As our beloved Bishop Todd Hunter has said, “If you cease gathering for a period of time, you have not stopped being the church; you are ever more poignantly the church, serving others by denying yourself. Love (2 Cor 5:14) and service for the most vulnerable (Rom 15:1) are the reasons we are changing our behavior, not pressure or fear or self-protection.”
With this spiritual and missional posture in mind, I will be communicating with you in the upcoming weeks about plans and guidelines to gradually restart some of our church ministries and physical worship gatherings in the months ahead. Meanwhile, the pastoral staff and I are here to support you in whatever way we can. Please don’t hesitate to contact us. May the Lord bless you with peace, creativity, and generosity.
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Because transitions start with an ending, there needs to be a time for letting go, a way of dealing with the loss before we can enter into the “neutral zone” of realignment of what will come. We invite you to participate in a Soul Care Luncheon this summer. The intention of the lunches is to create a safe place for those in the Holy Trinity family to share both their sense of loss and their hopes for our future. Stop by the Community Table on the patio or contact the church office.
Saturday, July 20, 10am-12pm
Dottie Pickett’s Home
For more information and to RSVP contact Dottie Pickett at email@example.com
The Holy Trinity Church Council is pleased to announce the hiring of our new Rector, Jordan Senner. Over the past 14 years, God has been equipping and empowering Jordan to fulfill the calling that he had laid upon his life as a young biology student at Biola University: to be a pastor, to shepherd and build up the Church. Jordan has served in ministry capacities at St. John’s Vancouver Anglican Church in Vancouver, British Columbia while obtaining his Master of Divinity from Regent College. While in Vancouver, Jordan also met and married his wife, Susie, who was born in England and raised in Vancouver. For the last few years, Jordan has been pursuing, and is near completion of, his PhD in Theology from the University of St. Andrews in Scotland. As an ordained priest in the Anglican Network in Canada, Jordan brings his depth of understanding of liturgy and sacraments to our congregation.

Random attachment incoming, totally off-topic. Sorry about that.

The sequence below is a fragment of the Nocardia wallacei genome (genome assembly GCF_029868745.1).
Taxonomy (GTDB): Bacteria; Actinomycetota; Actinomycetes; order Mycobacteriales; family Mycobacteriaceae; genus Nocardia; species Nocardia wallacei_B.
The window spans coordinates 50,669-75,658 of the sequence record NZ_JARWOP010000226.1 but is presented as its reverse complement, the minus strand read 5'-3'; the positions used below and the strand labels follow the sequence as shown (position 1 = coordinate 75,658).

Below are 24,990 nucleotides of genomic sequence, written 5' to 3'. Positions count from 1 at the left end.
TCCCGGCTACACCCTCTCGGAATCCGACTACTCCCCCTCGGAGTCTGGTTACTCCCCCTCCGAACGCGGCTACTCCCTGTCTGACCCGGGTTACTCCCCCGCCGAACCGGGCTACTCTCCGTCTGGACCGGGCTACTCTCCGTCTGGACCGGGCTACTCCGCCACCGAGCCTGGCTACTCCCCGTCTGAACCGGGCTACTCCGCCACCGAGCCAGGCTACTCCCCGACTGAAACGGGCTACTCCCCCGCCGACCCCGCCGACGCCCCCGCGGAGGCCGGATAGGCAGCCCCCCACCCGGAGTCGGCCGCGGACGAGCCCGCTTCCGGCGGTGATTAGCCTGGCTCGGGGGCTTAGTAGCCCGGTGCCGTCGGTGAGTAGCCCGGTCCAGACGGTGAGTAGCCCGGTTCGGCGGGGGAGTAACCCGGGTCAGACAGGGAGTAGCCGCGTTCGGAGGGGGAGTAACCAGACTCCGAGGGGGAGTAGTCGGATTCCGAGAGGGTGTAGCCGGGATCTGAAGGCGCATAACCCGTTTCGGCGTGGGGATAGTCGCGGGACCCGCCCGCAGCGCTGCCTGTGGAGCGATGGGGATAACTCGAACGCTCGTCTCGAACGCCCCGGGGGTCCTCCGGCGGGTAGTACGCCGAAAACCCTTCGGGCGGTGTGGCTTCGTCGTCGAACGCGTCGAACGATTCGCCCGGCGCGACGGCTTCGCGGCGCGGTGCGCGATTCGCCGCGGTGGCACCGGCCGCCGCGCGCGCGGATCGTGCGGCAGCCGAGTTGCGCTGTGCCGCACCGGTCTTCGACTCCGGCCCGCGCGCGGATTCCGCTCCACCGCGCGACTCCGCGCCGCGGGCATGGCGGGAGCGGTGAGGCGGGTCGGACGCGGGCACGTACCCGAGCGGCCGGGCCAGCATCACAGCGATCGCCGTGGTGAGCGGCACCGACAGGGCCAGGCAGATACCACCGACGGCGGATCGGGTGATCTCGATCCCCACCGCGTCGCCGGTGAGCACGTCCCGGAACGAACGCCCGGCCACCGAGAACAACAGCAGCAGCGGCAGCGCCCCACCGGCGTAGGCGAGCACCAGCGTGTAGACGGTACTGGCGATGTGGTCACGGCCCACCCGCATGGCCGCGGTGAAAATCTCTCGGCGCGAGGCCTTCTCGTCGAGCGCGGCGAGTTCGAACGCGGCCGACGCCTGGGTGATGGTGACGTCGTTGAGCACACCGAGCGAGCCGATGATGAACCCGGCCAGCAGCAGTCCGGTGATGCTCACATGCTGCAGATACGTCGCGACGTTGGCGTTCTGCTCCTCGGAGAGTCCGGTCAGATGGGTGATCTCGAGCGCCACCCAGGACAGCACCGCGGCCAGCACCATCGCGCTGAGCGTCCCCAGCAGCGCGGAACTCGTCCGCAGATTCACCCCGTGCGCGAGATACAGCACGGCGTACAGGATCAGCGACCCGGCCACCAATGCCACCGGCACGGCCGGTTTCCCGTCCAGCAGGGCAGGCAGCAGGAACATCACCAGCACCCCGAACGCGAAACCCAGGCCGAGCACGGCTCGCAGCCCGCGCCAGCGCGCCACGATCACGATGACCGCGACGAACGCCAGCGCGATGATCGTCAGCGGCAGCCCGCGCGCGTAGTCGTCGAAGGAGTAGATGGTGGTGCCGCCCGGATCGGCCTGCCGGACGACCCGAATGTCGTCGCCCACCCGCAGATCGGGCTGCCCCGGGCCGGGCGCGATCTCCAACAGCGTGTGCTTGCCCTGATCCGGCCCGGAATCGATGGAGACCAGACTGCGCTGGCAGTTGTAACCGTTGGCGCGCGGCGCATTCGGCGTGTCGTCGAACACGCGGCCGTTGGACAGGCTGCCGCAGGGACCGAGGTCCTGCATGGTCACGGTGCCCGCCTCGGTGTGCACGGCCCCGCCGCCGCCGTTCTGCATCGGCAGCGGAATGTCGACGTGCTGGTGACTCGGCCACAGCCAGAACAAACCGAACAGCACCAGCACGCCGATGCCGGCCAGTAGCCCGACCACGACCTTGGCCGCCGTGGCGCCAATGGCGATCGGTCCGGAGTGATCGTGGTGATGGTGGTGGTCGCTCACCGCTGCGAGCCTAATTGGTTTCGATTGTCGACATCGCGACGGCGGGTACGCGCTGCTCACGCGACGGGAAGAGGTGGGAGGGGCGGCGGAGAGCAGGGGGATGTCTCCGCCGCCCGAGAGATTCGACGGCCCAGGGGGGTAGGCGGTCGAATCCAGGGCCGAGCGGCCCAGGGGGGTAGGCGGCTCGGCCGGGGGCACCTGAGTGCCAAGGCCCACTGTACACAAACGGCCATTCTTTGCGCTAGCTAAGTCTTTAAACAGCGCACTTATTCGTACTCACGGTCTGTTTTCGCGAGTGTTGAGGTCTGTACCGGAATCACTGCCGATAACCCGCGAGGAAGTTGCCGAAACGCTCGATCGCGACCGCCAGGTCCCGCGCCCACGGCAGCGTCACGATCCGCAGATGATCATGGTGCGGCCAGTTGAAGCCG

Jordan and Susie have two young children, Annabelle, three years old, and Jeremy, one year old, who will be a part of our Family Ministry. Jordan’s depth of biblical knowledge, humble wisdom, and thoughtful listening were stand out characteristics to the Church Council. Jordan has demonstrated, both to the Council and through strong personal recommendations, that he can communicate truths of God’s word with inspiration in a way that encourages spiritual formation and maintains biblical orthodoxy. Jordan’s shepherd’s heart was evident to the Church Council in empathetic listening, genuine interest, and relating to each Holy Trinity person he met with kindness and care. With joyful anticipation, we are excited to have the Senner family join us in shepherding our Holy Trinity family beginning in September.
Joshua Busch, Jerri Gerard, Jim Heim, Steven Hoehner, Lindsay Murad, Susan Rigby, Meghan Taylor